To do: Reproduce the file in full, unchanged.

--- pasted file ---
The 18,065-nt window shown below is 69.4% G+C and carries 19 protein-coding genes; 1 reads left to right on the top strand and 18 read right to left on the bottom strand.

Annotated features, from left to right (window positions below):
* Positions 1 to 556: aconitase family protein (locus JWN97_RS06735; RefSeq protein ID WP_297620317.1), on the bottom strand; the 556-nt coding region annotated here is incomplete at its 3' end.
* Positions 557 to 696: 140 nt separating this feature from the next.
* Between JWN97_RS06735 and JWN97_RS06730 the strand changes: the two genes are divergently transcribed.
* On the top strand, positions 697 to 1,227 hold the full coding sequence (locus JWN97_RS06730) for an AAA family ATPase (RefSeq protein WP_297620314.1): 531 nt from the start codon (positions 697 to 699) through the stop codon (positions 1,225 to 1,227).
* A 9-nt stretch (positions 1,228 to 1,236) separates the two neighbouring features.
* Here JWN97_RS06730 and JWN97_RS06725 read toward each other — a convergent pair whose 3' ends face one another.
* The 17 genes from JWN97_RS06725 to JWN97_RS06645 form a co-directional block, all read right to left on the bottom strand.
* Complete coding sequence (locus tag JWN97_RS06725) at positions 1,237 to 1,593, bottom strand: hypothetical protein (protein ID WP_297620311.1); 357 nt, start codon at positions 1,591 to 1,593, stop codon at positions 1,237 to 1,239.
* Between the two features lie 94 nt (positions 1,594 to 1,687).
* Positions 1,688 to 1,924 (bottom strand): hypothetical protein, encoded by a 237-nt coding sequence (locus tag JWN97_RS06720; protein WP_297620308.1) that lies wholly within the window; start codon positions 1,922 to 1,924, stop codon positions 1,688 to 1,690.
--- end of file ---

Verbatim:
The 18,065-nt window shown below is 69.4% G+C and carries 19 protein-coding genes; 1 reads left to right on the top strand and 18 read right to left on the bottom strand.

Annotated features, from left to right (window positions below):
* Positions 1 to 556: aconitase family protein (locus JWN97_RS06735; RefSeq protein ID WP_297620317.1), on the bottom strand; the 556-nt coding region annotated here is incomplete at its 3' end.
* Positions 557 to 696: 140 nt separating this feature from the next.
* Between JWN97_RS06735 and JWN97_RS06730 the strand changes: the two genes are divergently transcribed.
* On the top strand, positions 697 to 1,227 hold the full coding sequence (locus JWN97_RS06730) for an AAA family ATPase (RefSeq protein WP_297620314.1): 531 nt from the start codon (positions 697 to 699) through the stop codon (positions 1,225 to 1,227).
* A 9-nt stretch (positions 1,228 to 1,236) separates the two neighbouring features.
* Here JWN97_RS06730 and JWN97_RS06725 read toward each other — a convergent pair whose 3' ends face one another.
* The 17 genes from JWN97_RS06725 to JWN97_RS06645 form a co-directional block, all read right to left on the bottom strand.
* Complete coding sequence (locus tag JWN97_RS06725) at positions 1,237 to 1,593, bottom strand: hypothetical protein (protein ID WP_297620311.1); 357 nt, start codon at positions 1,591 to 1,593, stop codon at positions 1,237 to 1,239.
* Between the two features lie 94 nt (positions 1,594 to 1,687).
* Positions 1,688 to 1,924 (bottom strand): hypothetical protein, encoded by a 237-nt coding sequence (locus tag JWN97_RS06720; protein WP_297620308.1) that lies wholly within the window; start codon positions 1,922 to 1,924, stop codon positions 1,688 to 1,690.